March was another strong month and began with my first gig of the year watching the brilliant Errors at Brudenell Social Club in Leeds. I’d had the pleasure of seeing them at the end of 2008 at The Faversham (also in Leeds) and was looking forward to hearing their new material live. Errors didn’t let me down and played with a new confidence and clarity showcasing just how strong a set of songs they have and how underrated they are. Listening to their debut album ‘It’s Not Something But It Is Like Whatever’ the day before the gig brought home to me how much I’d underrated it myself and how I’d misjudged it as having a cold, overcomplicated sound.

At the gig I bought the new album ‘Come Down with Me’ and it’s been a regular feature on my stereo since. Initially it seems they haven’t progressed much from their debut but repeated listening reveals a melodically stronger proposition imbued with the same confidence displayed during their set. If you enjoy post-rock and the more demanding genres of synth-led music and want to hear something different then I recommend Errors whole heartedly.

The following week I got my hands on the new Gorillaz album ‘Plastic Beach’ and was not disappointed by the contents within. It is some of best work Damon Albarn has ever created, representing a synthesis of all that he has learnt and experienced in the Gorillaz’s life span and his earlier career with Blur. The beautiful orchestral tracks that bookend the album and some of the arrangements across the album hinted at lessons learnt while composing the Chinese opera ‘Monkey: Journey to the West’ in 2007. While album highlights ‘On Melancholy Hill’ and ‘Broken’ hint at The Kinks influence that was so crucial on early Blur albums. The major differences with ‘Plastic Beach’ compared to other Gorillaz albums is that it never feels like Albarn is relying on his many guests, instead they are perfectly assimilated into the music and the album is composed as a conceptual whole and should be listened to as such. In the accompanying DVD, Albarn talks to Yukimi Nagano of Little Dragon, who guests on the album, about how listeners now consume music in a fragmented way and so he was trying to create something diverse enough so that tracks worked in isolation and as one suite. It wasn’t easy to pick but my favourite guest is Bobby Womack. He is probably the most surprising inclusion but a touch of genius and his contributions are not only musically outstanding but help cement the pieces together. I’ve yet to access all the on-line extras but can’t wait to as I feel this will complete the experience that Albarn and his creative partner Jamie Hewlett have realised.

Aside from this, I’ve begun to unravel one of the most frustrating bands I’ve ever encountered… Liars. The NYC-based experimentalists are a band I was drawn to on the release of their 2001 debut ‘They Threw Us All in a Trench and Stuck A Monument on Top’. I enjoyed it’s terse post-punk racket but I have pretty much ignored them since 2004, finding them increasingly difficult to like.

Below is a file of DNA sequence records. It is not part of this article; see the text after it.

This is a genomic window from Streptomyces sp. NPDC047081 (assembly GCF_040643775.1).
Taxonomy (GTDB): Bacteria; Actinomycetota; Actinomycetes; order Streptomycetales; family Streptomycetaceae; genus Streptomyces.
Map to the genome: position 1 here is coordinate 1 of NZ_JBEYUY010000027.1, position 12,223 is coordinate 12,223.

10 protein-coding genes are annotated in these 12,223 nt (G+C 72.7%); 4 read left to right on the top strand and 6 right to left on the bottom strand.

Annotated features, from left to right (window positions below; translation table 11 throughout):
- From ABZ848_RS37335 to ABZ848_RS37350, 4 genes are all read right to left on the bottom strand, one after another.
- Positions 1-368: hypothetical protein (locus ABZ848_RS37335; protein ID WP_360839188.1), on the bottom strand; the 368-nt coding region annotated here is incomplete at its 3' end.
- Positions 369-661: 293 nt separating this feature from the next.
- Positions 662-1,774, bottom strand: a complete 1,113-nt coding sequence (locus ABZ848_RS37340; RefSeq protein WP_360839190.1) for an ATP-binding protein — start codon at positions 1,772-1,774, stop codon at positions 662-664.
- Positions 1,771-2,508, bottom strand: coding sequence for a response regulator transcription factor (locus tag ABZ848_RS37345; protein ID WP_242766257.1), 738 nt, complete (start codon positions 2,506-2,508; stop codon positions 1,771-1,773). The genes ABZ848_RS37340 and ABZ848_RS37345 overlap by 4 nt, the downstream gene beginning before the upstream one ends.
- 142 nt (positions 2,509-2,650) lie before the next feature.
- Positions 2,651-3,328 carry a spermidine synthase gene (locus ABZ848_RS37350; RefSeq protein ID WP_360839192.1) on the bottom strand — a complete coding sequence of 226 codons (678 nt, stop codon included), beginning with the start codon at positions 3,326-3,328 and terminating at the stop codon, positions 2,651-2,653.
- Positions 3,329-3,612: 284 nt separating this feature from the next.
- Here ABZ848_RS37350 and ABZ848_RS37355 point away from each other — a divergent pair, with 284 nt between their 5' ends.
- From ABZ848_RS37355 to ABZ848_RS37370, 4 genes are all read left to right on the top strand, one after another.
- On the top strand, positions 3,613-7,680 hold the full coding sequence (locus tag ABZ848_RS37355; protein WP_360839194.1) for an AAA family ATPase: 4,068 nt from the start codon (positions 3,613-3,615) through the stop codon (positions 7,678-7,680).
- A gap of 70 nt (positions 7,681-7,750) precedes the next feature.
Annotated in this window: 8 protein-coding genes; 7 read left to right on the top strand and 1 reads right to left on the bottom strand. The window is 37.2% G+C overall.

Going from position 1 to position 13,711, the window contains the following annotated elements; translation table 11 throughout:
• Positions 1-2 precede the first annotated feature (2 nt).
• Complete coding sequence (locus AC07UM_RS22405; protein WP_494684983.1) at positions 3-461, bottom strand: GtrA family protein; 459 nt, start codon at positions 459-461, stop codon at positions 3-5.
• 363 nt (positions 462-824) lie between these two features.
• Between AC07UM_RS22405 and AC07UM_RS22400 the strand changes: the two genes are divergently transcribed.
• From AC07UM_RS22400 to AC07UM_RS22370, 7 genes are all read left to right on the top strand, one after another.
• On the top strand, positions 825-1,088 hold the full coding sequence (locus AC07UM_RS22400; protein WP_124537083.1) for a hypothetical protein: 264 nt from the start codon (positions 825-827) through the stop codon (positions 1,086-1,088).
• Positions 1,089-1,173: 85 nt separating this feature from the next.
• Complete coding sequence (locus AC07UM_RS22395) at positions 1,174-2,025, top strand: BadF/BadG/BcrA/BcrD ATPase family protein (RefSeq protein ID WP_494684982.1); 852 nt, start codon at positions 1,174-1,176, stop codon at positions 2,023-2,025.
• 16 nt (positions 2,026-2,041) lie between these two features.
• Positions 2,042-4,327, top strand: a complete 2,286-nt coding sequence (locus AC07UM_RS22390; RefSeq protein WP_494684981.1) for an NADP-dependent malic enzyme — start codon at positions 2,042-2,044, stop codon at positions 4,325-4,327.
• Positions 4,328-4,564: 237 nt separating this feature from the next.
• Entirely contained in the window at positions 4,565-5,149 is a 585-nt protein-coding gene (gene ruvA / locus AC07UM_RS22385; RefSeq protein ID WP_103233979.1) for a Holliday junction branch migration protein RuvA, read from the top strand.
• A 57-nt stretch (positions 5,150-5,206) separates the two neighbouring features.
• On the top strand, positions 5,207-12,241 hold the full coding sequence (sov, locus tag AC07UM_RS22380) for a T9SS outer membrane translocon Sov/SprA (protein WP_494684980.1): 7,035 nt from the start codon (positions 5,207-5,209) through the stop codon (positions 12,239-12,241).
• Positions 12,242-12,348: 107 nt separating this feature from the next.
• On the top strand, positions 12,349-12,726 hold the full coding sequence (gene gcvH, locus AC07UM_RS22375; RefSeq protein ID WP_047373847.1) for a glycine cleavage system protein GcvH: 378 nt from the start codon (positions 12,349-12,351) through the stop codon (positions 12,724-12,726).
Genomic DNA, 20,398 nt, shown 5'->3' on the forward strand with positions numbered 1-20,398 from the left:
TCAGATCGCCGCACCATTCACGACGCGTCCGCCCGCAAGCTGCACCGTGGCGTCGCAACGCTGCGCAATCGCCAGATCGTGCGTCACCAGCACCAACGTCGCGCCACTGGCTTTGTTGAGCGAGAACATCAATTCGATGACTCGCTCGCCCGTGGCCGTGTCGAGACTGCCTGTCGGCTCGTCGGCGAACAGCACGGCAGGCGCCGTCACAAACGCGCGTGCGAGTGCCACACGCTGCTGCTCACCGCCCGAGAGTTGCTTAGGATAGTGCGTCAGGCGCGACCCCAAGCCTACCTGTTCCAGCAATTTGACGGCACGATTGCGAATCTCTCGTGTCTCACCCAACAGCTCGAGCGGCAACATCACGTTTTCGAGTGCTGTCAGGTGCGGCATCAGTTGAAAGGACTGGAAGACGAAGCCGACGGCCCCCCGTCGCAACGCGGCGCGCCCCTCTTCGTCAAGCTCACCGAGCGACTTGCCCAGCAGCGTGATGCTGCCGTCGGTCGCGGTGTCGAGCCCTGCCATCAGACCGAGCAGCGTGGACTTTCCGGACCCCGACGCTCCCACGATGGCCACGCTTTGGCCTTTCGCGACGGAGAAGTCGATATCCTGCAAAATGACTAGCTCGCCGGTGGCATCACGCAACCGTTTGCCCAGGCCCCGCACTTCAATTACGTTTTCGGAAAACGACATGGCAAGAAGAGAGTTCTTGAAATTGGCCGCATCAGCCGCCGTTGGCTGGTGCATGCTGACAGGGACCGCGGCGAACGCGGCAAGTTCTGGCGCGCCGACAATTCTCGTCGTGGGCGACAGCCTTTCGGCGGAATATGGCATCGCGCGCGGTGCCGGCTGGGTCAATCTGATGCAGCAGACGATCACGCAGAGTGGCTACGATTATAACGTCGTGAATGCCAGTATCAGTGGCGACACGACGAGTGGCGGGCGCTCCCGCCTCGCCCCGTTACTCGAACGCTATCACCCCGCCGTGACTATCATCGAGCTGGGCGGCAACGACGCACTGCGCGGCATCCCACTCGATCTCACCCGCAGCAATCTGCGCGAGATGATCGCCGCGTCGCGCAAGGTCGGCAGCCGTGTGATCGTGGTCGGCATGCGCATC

After recently stumbling upon their allmusic.com page I became curious about what they had done since and listened to three of their albums, still frustrated but intrigued by what I heard so I bought the 2CD edition of their new album ‘Sisterworld’ and these songs thrilled me. It shows the band emerging from the murky production that was so difficult to pierce and demonstrates their skills. From Siouxsie and the Banshees-style slivers of guitar to full on pulverizing punk, Liars have created a great record of depth, breadth and welcome unpredictability. The remix disc provides new perspectives on the material and though not all of them are successful, it’s certainly worth the extra money, as is the clever packaging. ‘Sisterworld’ drew me to listening to the old Liars albums and so far my previous conceptions of them were wrong, with the exception of their second album ‘They Were Wrong, So We Drowned’ (2004).

To round off March, I purchased February’s Gil Scott-Heron comeback ‘I’m New Here’ and Wire magazine’s Album of the Year 2008 ‘London Zoo’ by The Bug. Both interestingly have had the tag dubstep lazily tossed in their direction by some journalists. There is a hint of truth to this but it’s by no means an explicit influence. Scott-Heron’s album casts his voice in a blues mode, which he hasn’t previously explored and the production compliments this as well as playing on his influence on hip-hop and trip-hop – this possibly being the cause of the dubstep label. ‘I’m New Here’ explores an intense emotional terrain and is definitely a lights out at 3am listen.

The Bug (Kevin Martin) has as recently as November 2009 declared, when speaking about his King Midas Sound project with FACT magazine, that his music has nothing to do with dubstep. ‘London Zoo’ has more in common with ragga/dancehall yet Martin makes the sound his own with a unique production style and his understanding of reggae and how to execute it appears to, outside of Jamaica, be unequalled.

Somehow last month I had looked over mentioning Lonelady, whose album I have delved into. ‘Nerve Up’ mixes austere post-punk influences like early REM, Gang of Four and Joy Division with spare drum machine beats and her singular voice to immense effect.  I also failed to mention the new album by The Fall ‘Your Future, Our Clutter’ and though I haven’t heard it, they are always worth checking out.

Spotify playlist (HTTP link, then Spotify link):

March 2010 playlist

March 2010 playlist

Recommendations for April:

Nice Nice – “Extra Wow” – 5th April

Gil Scott-Heron – “Winter in America” (reissue) – 12th April

Caribou – “Swim” – 19th April

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